Fragile Beauty: Vulnerability and Strength

Written by Paige Tamasi

Recently, Insanity Radio was invited to the press preview of the new V&A Museum exhibition, Fragile Beauty, which displays over 300 photographs from Elton John and David Furnish’s domestic collection. 

During this press preview, there were various speeches from members of the V&A and exhibition team. These members included the Director of the V&A (Tristan Hunt), Curator Duncan Forbes, and the Director of Sir Elton John and David Furnish Photography Collection (Newell Harbin). The speakers outlined the story of the exhibition and the aims of Elton John and David Furnish. Each speaker spoke of the dynamic nature of the photographs, how they illustrate the vulnerability of the photographer and subject as well as the resilient nature of humanity. With so many pictures, a wide range of subjects are depicted, with each presenting new insights into the personal views of Sir Elton John and David Furnish. 

Images of fashion, the ’60s Civil Rights Movement, the AIDS pandemic, international icons, and masculinity covered the walls of eight rooms. Each room took me on a tour of what Fragile Beauty means; whether that is the relationship between human strength and persistence (demonstrated through the many photojournalism pieces and post-war history photographs) or the fragility of a moment (illustrated through images of people in deep thought or bubbling laughter). 

Elton John chose the title Fragile Beauty, so it is impossible to walk through the exhibition without thinking of what each photograph means to John and Furnish.  It forces you to confront the relationship between form and content and how art often results from vulnerability or struggle. I found myself wondering if it was even possible to have art without some form of struggle by the end of my tour.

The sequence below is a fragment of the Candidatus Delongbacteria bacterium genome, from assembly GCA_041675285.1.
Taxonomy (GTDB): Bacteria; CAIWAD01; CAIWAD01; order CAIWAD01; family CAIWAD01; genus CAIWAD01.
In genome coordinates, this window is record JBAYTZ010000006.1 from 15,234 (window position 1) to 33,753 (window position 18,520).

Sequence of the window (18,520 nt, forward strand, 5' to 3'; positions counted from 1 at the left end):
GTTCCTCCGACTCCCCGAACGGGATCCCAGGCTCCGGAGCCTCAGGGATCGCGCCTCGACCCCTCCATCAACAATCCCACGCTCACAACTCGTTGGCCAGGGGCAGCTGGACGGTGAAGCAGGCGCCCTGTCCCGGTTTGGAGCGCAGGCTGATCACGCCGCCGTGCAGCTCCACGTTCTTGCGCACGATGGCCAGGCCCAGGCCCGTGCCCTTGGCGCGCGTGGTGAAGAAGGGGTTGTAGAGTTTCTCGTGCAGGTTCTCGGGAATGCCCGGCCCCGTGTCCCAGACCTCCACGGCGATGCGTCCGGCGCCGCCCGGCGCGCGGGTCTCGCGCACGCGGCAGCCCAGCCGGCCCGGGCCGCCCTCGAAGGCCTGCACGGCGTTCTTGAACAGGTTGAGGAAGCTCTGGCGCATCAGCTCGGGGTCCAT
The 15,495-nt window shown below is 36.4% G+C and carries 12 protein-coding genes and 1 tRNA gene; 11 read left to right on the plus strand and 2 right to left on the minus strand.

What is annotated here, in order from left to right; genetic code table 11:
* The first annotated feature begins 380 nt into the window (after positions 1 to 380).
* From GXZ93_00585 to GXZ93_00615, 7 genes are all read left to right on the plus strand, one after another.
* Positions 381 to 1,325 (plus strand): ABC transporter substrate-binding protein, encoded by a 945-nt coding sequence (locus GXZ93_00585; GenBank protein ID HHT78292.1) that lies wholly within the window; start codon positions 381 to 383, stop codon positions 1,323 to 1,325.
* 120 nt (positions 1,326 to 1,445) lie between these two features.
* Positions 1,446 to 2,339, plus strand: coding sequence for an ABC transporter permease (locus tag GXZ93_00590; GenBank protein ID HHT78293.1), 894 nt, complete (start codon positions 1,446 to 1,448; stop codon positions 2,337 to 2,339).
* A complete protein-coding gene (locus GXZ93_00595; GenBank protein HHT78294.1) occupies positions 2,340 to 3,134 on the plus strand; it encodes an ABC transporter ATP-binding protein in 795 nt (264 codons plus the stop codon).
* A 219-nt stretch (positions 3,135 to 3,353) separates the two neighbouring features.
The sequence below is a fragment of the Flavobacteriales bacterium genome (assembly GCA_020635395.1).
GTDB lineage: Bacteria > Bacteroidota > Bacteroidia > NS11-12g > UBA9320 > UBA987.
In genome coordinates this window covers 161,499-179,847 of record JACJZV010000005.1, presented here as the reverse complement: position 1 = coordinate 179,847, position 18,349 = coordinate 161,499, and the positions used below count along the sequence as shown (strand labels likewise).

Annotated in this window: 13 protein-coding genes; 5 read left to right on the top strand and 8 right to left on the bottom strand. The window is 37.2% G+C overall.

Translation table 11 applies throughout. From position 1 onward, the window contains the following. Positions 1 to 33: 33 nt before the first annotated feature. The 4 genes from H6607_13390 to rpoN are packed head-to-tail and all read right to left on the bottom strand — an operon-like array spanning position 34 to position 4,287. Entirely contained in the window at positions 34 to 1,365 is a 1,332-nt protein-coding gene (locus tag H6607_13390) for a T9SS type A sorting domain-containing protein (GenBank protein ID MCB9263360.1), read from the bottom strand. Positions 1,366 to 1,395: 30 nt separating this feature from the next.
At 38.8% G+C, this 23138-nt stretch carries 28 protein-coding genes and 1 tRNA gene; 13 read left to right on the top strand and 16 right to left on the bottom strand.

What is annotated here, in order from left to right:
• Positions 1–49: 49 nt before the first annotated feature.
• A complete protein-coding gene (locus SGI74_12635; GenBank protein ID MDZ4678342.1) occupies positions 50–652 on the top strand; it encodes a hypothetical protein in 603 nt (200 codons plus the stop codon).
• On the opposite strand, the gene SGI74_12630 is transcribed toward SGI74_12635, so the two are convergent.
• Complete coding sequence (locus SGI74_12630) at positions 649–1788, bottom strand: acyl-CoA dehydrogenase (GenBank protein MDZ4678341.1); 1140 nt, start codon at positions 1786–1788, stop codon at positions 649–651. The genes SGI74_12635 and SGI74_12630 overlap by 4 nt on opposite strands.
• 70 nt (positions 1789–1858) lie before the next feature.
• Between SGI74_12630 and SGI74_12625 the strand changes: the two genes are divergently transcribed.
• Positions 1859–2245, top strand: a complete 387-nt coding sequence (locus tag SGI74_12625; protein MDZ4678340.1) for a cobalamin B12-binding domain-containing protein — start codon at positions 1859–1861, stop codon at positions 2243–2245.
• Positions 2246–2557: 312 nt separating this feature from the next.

I highly recommend going to experience this exhibition for yourself. 

Even if you are not a fan of photography, go to witness history. History of the past century as images from the collection date to the early 20th century till 2022. History is being made as this is the V&A’s largest photography exhibition and the first-ever display of never-before-displayed images of Nan Goldin’s Thanksgiving. 

Go to make yourself question the past, the present, the future. Question how you view the world and how it differs from the photographers whose works are being displayed (what is more personal than a personally curated snapshot of a moment captured in an image?). 

I’ve been to many exhibitions before (traditional painting, photographs, modern, abstract, sculptures, fashion) —one could even say I’m a professional exhibition enjoyer— but I have never seen an exhibition demonstrate such raw personal touch and feeling as Fragile Beauty does. It isn’t just the fact that these photographs come from John and Furnish’s home, and their daily lives, but rather the meaning behind each one and the history of perseverance and persistence that the existence of each photograph demonstrates.